Microsoft OneNote is a useful application for taking notes, organizing information, and accessing them at any time, from any location. Microsoft OneNote comes as part of the Microsoft office 2010 Suite, but not many of us are aware of the potential of the app. In this tutorial, I’ll introduce you to OneNote and show you how you can organize data with Microsoft OneNote so that you can make the best use of a resource for which you have paid.
All you need to know about OneNote
OneNote is a central place to store your notes (you can type them out or handwrite them), web pages, videos, images, audio files and more. The interface gives the appearance of a notebook with loosely bound pages. There are three OneNote terms you should be familiar with.
Notebooks: This is a single OneNote file that pertains to a specific topic. It contains several pages. For instance, you can have a notebook called Recipes which will hold various recipes.
Sections: Within each OneNote file, there are tabs that allow you to group information as sections. For example, you can have vegetarian recipes or appetizers as a section in a Recipes notebook.
Pages: Each section contains pages. So in a Recipes notebook, you can have a section called vegetarian recipes and within that section, you can have several pages featuring vegetarian recipes.
How to Organize Data with Microsoft OneNote
OneNote has cool features that make organizing your data super simple.
* OneNote works very easily with other Microsoft products such as Internet Explorer, Word, or PowerPoint. To send information from such applications to OneNote, all you need to do is use the right-click context menu. Most of the common tasks in OneNote can be accessed using the right-click context menu.
* You can move important email messages, tasks, events or contact information from Microsoft Outlook to any notebook by using the OneNote command that’s integrated into Outlook. In just a couple of clicks you can transfer email contents to your notebook. Similarly, you can link you meeting notes with Outlook.
*You can create links to pages with a notebook or other notebooks, embed links to other Office files, import content, and save content from the web along with the links to the site for reference at a later stage.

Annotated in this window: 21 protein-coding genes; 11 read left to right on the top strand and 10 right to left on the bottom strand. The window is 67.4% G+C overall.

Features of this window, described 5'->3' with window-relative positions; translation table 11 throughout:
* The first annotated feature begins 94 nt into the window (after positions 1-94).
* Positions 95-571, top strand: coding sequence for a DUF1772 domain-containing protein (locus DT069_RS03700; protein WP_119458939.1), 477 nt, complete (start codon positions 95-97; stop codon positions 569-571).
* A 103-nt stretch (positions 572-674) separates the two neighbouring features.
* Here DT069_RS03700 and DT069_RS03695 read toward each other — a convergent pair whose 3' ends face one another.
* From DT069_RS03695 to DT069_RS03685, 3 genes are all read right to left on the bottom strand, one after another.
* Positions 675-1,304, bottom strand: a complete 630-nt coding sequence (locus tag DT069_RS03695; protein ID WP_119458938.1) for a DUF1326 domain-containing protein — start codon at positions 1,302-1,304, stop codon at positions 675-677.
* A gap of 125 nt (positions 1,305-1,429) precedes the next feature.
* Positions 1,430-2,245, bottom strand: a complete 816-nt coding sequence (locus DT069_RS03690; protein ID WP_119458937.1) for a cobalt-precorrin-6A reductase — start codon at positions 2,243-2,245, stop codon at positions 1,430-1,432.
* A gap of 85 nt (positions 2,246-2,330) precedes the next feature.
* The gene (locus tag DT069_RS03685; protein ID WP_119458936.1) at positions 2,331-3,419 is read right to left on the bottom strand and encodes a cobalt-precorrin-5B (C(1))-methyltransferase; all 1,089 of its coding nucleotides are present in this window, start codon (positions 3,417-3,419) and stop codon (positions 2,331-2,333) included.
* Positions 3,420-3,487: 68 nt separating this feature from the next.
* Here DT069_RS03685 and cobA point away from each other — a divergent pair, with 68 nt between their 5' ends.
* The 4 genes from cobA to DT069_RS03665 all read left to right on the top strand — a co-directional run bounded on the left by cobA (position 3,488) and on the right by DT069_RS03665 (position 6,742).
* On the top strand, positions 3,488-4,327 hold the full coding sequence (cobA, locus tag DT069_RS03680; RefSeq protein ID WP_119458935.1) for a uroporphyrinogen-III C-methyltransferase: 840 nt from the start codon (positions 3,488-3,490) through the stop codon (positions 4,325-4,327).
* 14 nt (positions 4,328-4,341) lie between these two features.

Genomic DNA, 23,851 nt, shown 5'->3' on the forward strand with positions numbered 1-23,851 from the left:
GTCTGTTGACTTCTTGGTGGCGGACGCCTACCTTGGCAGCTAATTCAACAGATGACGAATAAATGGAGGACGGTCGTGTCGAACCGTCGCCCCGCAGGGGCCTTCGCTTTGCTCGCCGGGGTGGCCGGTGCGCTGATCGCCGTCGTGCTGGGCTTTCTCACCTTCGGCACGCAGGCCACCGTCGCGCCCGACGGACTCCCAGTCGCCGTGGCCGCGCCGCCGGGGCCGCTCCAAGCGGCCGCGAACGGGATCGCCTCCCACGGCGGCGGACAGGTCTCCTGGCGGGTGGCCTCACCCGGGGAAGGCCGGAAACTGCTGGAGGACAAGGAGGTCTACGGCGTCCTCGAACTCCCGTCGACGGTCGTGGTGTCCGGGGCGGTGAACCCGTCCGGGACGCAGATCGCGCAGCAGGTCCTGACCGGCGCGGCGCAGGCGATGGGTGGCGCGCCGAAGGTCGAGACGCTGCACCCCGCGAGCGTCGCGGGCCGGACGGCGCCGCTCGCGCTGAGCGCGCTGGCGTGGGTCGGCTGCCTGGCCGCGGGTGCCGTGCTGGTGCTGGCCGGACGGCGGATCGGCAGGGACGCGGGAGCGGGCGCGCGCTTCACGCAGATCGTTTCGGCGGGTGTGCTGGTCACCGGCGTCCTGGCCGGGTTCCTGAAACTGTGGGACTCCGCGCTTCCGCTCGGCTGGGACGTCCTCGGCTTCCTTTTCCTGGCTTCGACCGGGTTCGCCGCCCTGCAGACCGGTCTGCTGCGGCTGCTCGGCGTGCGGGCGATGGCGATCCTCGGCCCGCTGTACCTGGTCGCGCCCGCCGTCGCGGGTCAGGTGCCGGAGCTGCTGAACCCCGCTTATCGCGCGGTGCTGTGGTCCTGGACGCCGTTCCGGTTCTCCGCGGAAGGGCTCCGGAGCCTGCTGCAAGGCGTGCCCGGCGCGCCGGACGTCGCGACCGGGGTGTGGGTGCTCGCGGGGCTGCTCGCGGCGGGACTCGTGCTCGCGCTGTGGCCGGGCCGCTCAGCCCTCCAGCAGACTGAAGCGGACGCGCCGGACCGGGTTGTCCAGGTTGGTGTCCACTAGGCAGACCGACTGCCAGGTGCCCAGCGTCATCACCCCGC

*You can create multi level subpages and organize them topics using indents.
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* You can collaborate with others by collecting comments from other users on a notebook page. OneNote also automatically highlights changes made to a page that multiple authors are working on.
* Tagging items makes them easier to find. OneNote makes use of tagging to help you stay more organized.
* Password protect your notebook if you have private and confidential information that you don’t want others to access.
* If you have a Tablet PC, OneNote is a dream app to use. OneNote includes touch support so you can pinch, swipe, and use other gestures to work your way around OneNote on mobile devices.
* You can create tables, write anywhere on a page, add mathematical equations, translate your notebook contents, record audio notes and more all in a few mouse clicks. There’s no limit to what you can do .
* Sync OneNote to the cloud and access your notes, anytime, anywhere with the OneNote Web App on your mobile device or using Windows Live SkyDrive.
*Enter your thoughts quickly from the taskbar using the New Side Note feature that pops up in the taskbar.
Microsoft OneNote is a super simple app that lets you create and organize notebooks for each individual project. Have you used OneNote to plan and organize your tasks? If your answer is No, then its time to give it a try.
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